Coal’s economy not only includes the 63,000 West Virginians who show up at a mine everyday but also includes railroad workers who are responsible for getting our product to end users and our ports for export market, and all the indirect jobs reliant on coal as well as the millions of dollars that go into state health care, retirees’ medical benefits and abandoned mine land programs.  The infusion of millions of coal severance dollars into local economies and for state funded educational programs and programs for the less fortunate and seniors, is also unmatched.
The promise of abundant natural gas aside -- which may or may not pass the test of time as an energy partner, -- we call upon the utility industry to step up to the plate, and recognize the historic significance of coal-fired electric generation its continued benefits and to simply “dance with the one who brought you.”
Appearing to be political correct or succumbing to increased political pressures may be convenient, but ultimately is short-sided and potentially places our current power supply that we’re accustomed in jeopardy. Such a move would also all but obviate a long term cost benefit model when factoring the true cost of transition away from coal.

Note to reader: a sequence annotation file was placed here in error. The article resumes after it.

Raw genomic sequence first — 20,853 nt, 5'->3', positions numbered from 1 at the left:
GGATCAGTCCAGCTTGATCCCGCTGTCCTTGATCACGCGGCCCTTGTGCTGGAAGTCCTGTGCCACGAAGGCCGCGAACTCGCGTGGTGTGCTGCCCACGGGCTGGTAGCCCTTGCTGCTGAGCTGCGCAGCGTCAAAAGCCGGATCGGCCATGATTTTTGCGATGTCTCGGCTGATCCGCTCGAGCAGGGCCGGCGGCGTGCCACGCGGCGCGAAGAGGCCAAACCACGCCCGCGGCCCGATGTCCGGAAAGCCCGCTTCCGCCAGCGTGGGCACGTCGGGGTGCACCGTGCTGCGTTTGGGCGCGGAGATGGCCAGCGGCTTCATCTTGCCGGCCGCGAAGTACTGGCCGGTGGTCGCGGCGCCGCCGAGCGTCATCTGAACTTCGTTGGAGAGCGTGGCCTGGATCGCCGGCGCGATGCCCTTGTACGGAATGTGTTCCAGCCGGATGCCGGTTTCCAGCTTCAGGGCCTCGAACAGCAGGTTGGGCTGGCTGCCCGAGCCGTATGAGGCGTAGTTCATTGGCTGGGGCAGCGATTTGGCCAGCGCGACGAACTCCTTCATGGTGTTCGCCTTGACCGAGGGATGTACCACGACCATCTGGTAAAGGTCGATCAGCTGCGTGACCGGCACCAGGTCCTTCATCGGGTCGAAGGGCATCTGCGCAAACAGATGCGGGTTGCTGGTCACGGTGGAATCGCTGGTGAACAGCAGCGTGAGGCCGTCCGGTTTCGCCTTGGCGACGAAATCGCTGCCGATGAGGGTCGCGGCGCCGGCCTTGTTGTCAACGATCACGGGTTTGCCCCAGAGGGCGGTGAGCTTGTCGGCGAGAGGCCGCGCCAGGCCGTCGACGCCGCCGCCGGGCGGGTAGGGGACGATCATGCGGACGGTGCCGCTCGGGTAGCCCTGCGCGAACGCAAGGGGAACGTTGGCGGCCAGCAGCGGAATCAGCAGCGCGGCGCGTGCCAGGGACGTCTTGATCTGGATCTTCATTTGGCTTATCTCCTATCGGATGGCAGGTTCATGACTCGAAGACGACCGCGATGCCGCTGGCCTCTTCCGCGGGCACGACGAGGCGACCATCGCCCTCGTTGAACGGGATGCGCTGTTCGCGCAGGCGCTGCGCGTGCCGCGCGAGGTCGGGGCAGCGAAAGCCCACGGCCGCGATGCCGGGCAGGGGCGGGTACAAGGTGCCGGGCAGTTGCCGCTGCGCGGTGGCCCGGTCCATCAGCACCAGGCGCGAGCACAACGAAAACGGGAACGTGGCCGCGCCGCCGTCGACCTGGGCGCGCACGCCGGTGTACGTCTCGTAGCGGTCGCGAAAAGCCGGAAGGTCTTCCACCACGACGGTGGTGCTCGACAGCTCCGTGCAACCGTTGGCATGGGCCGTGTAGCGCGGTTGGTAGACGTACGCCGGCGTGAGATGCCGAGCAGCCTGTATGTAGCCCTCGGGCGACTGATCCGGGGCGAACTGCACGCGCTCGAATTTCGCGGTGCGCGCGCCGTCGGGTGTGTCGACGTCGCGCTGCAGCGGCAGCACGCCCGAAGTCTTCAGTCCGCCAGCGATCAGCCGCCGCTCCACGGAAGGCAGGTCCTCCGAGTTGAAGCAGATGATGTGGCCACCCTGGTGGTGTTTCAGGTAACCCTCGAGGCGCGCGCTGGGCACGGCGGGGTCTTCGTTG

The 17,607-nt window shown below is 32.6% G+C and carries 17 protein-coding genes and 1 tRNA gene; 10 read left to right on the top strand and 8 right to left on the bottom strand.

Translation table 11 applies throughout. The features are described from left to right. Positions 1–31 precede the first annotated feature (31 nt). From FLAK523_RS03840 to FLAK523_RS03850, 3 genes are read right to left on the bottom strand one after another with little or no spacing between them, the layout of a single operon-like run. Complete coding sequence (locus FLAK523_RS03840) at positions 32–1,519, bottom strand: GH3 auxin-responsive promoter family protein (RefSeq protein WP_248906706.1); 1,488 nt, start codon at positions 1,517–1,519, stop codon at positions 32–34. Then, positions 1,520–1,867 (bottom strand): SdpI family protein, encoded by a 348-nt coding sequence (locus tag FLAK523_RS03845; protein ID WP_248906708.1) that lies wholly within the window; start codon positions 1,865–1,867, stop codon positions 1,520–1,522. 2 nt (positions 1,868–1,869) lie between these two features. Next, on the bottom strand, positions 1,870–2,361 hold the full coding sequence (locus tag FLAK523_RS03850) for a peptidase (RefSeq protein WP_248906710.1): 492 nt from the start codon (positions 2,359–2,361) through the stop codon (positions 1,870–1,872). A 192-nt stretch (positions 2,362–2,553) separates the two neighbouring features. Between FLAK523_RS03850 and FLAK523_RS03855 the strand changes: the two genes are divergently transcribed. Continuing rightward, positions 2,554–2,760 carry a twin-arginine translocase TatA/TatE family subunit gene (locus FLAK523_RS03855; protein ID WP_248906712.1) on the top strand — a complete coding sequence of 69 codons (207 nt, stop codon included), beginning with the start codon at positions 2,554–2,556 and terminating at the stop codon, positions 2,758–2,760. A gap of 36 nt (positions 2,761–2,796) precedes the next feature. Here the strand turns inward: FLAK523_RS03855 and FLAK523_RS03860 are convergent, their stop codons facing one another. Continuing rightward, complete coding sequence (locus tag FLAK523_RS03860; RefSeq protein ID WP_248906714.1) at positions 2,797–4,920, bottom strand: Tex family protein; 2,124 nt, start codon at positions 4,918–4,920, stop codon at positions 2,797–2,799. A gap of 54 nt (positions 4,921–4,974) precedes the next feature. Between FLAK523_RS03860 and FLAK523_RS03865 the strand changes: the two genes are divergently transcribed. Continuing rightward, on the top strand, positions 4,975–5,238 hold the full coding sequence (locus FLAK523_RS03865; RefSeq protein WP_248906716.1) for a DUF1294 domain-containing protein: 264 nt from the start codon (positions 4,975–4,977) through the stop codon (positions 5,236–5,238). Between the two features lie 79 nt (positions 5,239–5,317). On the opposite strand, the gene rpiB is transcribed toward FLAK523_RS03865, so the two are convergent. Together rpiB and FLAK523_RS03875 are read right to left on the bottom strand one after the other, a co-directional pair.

We believe the time is now for taking our partnership to new heights and call upon our utility friends to join coal in developing workable energy and cost savings strategies going forward.

A Senate Resolution introduced by Sen. James Inhofe (R-OK) would nullify the EPA's Utility MACT rule, finalized this past December. Under Congressional rules, if the resolution gains 30 pledges of support from the Senate, it must be placed on the Senate Calendar for vote. With a simple majority vote by the full Senate, the resolution would overturn the MACT rule.